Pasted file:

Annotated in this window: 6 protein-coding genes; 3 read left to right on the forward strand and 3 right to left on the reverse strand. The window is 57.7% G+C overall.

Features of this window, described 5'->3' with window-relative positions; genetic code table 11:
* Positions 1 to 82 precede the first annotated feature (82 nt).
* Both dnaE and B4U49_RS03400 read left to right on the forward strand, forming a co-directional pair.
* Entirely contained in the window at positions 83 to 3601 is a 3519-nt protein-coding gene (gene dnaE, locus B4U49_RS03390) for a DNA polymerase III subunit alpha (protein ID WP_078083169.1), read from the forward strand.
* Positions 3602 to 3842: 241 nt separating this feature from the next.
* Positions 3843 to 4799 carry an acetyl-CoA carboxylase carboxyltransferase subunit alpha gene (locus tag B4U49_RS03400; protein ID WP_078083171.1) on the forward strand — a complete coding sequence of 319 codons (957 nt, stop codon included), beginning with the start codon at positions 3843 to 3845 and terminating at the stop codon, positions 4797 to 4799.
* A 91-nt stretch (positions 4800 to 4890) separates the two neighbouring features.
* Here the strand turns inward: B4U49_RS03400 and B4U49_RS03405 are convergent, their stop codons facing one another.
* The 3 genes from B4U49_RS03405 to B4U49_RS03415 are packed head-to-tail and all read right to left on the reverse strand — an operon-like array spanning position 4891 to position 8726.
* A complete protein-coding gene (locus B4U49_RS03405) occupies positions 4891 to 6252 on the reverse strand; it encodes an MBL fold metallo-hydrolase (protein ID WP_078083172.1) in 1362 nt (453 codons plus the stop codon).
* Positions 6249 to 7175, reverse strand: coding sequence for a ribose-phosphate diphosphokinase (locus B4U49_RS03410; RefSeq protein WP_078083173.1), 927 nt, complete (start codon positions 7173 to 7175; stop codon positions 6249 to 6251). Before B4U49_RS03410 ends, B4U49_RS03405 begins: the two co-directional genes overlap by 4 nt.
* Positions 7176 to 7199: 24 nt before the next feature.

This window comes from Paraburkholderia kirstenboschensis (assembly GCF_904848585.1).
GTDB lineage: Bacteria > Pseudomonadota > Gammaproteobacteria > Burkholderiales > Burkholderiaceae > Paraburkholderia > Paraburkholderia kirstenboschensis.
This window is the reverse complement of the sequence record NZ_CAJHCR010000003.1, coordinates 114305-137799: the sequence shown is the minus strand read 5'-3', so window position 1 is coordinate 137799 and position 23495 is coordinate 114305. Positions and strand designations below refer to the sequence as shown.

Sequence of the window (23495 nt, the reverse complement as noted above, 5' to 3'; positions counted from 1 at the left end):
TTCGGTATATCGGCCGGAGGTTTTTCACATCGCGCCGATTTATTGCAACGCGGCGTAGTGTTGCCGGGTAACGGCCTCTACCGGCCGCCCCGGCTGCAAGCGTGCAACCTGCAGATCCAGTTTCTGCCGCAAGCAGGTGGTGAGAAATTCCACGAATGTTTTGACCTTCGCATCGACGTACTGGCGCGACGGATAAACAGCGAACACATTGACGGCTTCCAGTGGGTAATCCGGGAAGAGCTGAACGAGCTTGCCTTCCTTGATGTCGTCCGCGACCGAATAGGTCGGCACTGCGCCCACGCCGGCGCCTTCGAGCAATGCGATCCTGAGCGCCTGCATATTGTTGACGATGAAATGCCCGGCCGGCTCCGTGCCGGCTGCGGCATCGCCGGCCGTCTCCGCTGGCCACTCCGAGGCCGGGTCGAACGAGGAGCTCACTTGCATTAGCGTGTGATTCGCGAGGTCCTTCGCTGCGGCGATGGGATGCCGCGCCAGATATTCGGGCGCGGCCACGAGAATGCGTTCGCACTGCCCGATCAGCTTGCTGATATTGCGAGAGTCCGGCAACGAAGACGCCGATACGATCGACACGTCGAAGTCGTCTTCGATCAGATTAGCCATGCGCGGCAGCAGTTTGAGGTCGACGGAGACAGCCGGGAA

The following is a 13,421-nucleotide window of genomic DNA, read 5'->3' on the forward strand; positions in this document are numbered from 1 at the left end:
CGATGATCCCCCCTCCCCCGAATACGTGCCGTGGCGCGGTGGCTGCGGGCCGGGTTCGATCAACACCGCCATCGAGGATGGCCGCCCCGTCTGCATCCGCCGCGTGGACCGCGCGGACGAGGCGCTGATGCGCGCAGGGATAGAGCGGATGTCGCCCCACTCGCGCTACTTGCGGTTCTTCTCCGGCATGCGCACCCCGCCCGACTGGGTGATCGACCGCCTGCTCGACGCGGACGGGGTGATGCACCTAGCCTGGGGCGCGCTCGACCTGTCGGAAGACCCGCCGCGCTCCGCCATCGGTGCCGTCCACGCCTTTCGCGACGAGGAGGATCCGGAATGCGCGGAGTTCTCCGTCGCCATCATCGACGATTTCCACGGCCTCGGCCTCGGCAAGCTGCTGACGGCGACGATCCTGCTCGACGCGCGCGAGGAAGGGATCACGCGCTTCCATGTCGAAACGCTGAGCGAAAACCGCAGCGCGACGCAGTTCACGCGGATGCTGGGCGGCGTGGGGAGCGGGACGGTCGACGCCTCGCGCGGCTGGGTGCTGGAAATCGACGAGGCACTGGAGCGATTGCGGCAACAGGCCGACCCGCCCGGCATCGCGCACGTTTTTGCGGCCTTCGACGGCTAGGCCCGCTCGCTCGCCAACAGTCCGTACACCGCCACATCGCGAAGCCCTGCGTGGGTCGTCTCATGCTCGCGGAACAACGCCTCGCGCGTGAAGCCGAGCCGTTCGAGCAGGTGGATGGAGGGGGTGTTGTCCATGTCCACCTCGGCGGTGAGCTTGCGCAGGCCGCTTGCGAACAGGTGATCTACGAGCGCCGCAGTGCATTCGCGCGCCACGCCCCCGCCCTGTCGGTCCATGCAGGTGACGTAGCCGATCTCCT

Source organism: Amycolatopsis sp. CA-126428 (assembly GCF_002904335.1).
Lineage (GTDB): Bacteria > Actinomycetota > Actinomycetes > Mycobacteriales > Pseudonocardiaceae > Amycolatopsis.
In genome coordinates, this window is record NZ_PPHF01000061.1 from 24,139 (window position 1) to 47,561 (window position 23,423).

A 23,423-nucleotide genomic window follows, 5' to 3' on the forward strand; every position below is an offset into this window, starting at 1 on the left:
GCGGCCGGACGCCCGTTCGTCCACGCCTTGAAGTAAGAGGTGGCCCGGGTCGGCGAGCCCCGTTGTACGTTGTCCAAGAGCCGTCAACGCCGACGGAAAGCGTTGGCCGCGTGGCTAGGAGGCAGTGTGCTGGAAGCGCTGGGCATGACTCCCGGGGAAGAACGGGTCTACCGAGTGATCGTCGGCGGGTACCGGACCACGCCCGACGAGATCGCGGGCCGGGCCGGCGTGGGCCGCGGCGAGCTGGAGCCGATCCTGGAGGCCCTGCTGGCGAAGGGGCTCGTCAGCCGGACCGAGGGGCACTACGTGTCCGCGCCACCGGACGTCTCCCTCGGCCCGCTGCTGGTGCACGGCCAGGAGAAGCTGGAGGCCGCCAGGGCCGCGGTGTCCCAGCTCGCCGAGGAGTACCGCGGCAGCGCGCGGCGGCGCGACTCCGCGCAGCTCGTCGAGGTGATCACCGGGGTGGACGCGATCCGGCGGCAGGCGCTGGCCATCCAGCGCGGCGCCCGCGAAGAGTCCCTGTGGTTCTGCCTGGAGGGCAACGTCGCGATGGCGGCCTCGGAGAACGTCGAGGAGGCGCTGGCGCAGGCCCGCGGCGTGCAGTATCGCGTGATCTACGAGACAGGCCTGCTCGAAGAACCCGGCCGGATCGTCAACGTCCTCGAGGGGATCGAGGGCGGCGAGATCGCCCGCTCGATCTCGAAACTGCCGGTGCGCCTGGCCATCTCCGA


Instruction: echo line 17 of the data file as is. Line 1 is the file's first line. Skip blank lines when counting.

Sequence of the window (23495 nt, the reverse complement as noted above, 5' to 3'; positions counted from 1 at the left end):